Just a quick post to answer some frequently asked questions about this project with the squares. Scroll back to see current status and the intro with more photos.

Shall we begin?

more hand stuff

What are the vital stats? I’m using 1.5″ (unfinished) squares of cotton solids, semi-solids, and read-as-solids from my stash. There are few tools required: quilting betweens needles size 10, thimble, small utility scissors, rotary cutter, small ruler, #2.5 lead pencil, chalk pencil, natural off-white cotton thread. Oh, and cheapo cheater reading glasses for sewing late at night with eye fatigue.

more hand stuff

How are you sewing? Well, I am hand sewing this thing in rounds of inset seams. There’s nothing magical to it.

Bohin chalk pencil

What are those lines? I’m not confident in the precision of my hand sewn quarter-inch seams yet, so I mark the allowances in pencil or chalk (depending on the color of the fabric). Start and end stitching at the intersections of the lines, with back stitches to secure. Oh, and I aim for 10-14 stitches per inch.

Hand stuff.

How do you make the back look like that? In hand sewing, you don’t sew through the seam allowances, so you can better flatten the patchwork. At each intersection, finger press seams to one side clockwise (or counter-clockwise), alternating at adjacent intersection points. When you do this, the center seams naturally open out flat, reducing bulk. (See photos.) This is vague. I know. It’s the kind of thing you have to do to get. To feel secure and a sense of temporary finality, I give it a shot of steam from the back every few rounds, pressing and not stretching.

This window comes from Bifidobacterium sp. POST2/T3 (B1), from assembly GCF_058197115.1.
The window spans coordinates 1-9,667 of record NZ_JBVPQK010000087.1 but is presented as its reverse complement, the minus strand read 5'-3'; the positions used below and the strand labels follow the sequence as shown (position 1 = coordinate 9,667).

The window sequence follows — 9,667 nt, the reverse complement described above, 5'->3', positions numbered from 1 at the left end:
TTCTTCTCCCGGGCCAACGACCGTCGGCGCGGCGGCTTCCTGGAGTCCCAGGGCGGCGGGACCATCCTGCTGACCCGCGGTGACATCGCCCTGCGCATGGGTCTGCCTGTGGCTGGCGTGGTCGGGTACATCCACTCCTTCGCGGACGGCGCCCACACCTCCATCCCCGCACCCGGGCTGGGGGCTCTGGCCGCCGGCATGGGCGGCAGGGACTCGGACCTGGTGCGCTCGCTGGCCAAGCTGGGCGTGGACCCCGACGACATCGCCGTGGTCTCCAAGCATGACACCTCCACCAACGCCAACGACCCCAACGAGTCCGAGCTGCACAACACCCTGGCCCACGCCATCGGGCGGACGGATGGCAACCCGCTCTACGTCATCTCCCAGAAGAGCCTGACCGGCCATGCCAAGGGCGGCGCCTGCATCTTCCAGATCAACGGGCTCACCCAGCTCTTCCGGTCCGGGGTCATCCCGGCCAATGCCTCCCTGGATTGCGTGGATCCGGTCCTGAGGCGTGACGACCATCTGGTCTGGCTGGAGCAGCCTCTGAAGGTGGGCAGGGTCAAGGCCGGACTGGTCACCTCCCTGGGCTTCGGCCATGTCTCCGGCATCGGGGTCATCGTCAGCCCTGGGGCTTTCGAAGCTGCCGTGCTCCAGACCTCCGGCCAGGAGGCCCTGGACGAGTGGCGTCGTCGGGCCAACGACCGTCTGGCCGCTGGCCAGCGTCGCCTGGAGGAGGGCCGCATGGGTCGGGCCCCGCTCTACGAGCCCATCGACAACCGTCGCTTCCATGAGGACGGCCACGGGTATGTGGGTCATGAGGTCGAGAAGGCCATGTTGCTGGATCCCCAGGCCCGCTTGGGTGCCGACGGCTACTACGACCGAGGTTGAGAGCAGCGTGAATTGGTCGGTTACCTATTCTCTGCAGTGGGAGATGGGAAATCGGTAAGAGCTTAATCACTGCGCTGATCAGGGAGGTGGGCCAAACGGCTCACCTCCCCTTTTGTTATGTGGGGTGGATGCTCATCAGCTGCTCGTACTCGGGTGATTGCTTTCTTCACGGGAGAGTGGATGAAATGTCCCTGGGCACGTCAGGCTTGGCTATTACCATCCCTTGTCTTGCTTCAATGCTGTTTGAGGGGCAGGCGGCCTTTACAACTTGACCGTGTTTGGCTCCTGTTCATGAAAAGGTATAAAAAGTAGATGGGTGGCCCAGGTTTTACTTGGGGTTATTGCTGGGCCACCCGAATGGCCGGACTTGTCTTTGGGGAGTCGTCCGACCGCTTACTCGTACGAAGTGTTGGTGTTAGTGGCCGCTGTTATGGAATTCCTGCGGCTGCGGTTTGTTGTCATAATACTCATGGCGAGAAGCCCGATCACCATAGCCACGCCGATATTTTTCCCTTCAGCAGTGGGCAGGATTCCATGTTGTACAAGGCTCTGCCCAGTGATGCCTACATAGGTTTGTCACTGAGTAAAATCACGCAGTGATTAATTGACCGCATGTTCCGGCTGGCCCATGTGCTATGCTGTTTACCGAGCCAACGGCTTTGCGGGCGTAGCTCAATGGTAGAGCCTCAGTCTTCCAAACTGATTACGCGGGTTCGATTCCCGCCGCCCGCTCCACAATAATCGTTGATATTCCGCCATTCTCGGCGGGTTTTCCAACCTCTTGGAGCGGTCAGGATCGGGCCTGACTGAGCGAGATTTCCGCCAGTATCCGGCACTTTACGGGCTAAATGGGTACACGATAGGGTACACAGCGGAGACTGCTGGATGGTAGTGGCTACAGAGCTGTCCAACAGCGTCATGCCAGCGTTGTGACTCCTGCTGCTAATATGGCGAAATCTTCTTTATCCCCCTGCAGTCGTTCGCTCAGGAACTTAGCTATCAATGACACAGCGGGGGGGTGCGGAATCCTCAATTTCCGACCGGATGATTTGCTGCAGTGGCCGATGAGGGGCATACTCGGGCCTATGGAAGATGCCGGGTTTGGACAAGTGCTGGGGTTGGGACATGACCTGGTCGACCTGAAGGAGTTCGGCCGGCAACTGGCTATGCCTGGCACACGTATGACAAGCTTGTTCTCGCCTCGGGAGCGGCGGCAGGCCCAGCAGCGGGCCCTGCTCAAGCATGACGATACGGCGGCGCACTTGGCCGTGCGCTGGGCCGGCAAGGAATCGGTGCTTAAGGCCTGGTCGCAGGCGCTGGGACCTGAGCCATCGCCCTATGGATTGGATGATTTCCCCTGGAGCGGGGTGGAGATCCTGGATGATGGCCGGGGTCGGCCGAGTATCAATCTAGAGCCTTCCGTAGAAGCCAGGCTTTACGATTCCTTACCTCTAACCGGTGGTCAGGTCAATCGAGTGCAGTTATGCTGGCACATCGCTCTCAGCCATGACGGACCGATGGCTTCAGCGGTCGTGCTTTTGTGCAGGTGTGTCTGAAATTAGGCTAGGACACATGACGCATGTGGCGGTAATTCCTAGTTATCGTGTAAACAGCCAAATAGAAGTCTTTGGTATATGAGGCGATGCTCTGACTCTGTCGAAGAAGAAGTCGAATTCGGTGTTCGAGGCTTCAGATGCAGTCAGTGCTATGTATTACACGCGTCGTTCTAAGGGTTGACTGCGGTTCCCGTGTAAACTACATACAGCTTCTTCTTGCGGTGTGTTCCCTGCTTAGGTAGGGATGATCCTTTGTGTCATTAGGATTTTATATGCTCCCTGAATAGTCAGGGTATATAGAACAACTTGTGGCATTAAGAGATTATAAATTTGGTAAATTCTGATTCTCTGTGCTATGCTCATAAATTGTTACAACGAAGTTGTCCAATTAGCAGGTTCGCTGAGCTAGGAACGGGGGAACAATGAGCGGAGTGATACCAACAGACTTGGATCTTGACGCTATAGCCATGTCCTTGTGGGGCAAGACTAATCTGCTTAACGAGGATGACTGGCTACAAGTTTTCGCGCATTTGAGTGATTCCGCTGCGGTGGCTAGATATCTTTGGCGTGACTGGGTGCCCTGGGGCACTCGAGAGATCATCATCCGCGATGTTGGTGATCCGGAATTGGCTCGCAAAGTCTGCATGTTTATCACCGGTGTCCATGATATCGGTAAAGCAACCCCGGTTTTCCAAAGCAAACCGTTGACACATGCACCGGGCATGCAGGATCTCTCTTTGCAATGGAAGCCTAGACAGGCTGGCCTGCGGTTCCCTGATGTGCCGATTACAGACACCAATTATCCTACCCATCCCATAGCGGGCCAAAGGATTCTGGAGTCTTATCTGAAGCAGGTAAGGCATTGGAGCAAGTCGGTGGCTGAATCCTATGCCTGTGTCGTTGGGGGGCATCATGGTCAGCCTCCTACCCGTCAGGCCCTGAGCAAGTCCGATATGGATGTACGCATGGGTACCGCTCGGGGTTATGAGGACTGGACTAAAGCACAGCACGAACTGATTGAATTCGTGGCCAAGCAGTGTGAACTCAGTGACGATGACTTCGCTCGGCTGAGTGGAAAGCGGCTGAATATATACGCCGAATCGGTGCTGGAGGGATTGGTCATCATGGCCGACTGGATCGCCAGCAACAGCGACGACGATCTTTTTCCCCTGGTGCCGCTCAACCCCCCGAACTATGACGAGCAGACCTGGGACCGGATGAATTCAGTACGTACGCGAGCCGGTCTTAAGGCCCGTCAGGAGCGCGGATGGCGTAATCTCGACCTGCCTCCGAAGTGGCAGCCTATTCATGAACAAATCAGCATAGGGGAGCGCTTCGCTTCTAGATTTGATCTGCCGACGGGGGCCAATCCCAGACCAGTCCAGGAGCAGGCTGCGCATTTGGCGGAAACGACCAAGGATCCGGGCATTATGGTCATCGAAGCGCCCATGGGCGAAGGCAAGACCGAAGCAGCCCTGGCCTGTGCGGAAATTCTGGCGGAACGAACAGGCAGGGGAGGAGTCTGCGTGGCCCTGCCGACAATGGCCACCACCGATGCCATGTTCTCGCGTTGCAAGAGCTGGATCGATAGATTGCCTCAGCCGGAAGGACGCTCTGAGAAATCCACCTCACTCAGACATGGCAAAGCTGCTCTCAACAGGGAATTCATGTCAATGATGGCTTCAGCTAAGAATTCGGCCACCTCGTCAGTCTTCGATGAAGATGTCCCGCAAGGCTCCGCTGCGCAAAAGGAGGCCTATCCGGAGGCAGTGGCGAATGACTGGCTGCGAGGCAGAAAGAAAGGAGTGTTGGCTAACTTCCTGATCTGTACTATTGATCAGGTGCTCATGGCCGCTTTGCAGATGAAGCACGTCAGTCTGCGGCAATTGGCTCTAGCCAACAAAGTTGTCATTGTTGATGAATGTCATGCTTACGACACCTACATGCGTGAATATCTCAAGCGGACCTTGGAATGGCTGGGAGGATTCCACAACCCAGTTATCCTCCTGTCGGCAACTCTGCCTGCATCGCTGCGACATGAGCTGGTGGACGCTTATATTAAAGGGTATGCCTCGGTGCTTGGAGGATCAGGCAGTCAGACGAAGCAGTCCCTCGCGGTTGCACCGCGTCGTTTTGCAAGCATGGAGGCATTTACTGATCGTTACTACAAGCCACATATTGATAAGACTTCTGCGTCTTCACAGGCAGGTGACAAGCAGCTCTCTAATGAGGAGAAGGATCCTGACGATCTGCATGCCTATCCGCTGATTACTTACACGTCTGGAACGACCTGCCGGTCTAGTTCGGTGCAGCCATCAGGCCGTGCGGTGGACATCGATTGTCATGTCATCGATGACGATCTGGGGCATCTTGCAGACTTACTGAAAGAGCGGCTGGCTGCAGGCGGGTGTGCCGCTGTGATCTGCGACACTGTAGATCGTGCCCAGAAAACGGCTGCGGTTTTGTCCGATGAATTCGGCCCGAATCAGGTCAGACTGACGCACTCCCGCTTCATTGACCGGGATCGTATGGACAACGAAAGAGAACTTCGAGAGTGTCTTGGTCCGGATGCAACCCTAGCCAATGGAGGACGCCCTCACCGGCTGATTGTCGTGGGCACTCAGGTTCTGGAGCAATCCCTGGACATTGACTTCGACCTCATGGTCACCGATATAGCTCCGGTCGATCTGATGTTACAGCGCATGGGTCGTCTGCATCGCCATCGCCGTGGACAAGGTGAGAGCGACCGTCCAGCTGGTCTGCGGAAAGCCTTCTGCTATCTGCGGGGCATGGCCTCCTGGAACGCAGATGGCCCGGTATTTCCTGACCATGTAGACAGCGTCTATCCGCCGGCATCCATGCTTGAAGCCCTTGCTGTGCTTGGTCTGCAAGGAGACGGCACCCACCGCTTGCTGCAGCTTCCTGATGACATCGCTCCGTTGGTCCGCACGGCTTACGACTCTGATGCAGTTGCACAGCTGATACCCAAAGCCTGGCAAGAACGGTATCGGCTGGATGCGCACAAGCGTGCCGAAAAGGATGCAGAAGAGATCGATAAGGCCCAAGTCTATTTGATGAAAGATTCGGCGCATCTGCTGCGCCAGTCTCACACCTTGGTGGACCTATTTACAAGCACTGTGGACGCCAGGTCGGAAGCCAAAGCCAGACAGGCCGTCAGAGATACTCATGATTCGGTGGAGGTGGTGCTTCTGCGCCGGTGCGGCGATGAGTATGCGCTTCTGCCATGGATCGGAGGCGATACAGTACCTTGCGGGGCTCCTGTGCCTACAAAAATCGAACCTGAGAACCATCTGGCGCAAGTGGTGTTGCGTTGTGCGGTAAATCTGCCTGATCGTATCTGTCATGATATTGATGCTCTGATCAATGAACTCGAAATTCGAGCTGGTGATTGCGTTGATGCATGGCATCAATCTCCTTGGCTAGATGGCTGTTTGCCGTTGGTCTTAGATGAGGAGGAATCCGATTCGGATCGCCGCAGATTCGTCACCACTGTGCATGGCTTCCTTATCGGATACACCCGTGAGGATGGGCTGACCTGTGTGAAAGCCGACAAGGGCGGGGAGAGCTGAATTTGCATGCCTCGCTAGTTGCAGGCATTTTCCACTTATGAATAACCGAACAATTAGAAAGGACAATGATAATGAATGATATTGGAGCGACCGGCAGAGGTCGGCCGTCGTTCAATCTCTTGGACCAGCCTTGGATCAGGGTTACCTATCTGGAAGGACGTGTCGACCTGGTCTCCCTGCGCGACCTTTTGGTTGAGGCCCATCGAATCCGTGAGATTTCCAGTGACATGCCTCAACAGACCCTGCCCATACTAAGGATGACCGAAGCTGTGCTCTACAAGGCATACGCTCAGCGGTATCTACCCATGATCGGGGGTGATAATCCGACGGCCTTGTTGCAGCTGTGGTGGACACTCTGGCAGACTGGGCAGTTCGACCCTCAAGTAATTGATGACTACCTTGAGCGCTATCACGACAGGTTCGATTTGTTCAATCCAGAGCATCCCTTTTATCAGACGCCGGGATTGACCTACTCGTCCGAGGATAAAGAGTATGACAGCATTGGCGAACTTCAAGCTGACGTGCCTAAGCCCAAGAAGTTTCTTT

Here’s a video (also embedded below). It only illustrates the calm of the process. It’s more of an art film than a educational one. Sorry.

Why are you sewing it that way? Isn’t it faster to strip piece it with a machine? Haven’t you seen the Scrappy TAW pattern? Hmm…well, I just want to sew by hand. It might be faster to strip piece with a machine, but it isn’t as pleasant and peaceful and fulfilling for me. Doing one round at a time also allows one easily to change color/fabric choices on the fly; it’s a design method that develops over time. In addition, it’s a true exercise in color theory to observe the change in character and tone of the colors as new rounds are added. Finally, I just prefer the traditional look of this method to the popular pattern one sees around. You have incredibly more freedom this way, in my opinion.

. . . . Speed is not my goal. . . . .

That’s a lotta work! That’s not really a question, right?

snow day.

So how big will it be? Right now it will finish out (after building partial-round triangles of pieces to square the corners) to about 40″ square. It seems 80-100″ is a good goal to make the small scale of the pieces worthwhile. [Is that weird? It seems going big is the way to work with small pieces.]

Is this the only thing you’re working on right now? No way. I’m a monogam-ish sort of person. Process is indeed everything to me, but I do get bored easily. So…on the sly, I’ve started another hand sewn project with tiny pieces of irridescent shot cotton on the side. Those fabrics are slinky and shimmery and kind of make me weep with delight. It’s a good motivational treat to allow myself a moment to work on that when I finish each round of this one.

Any other questions?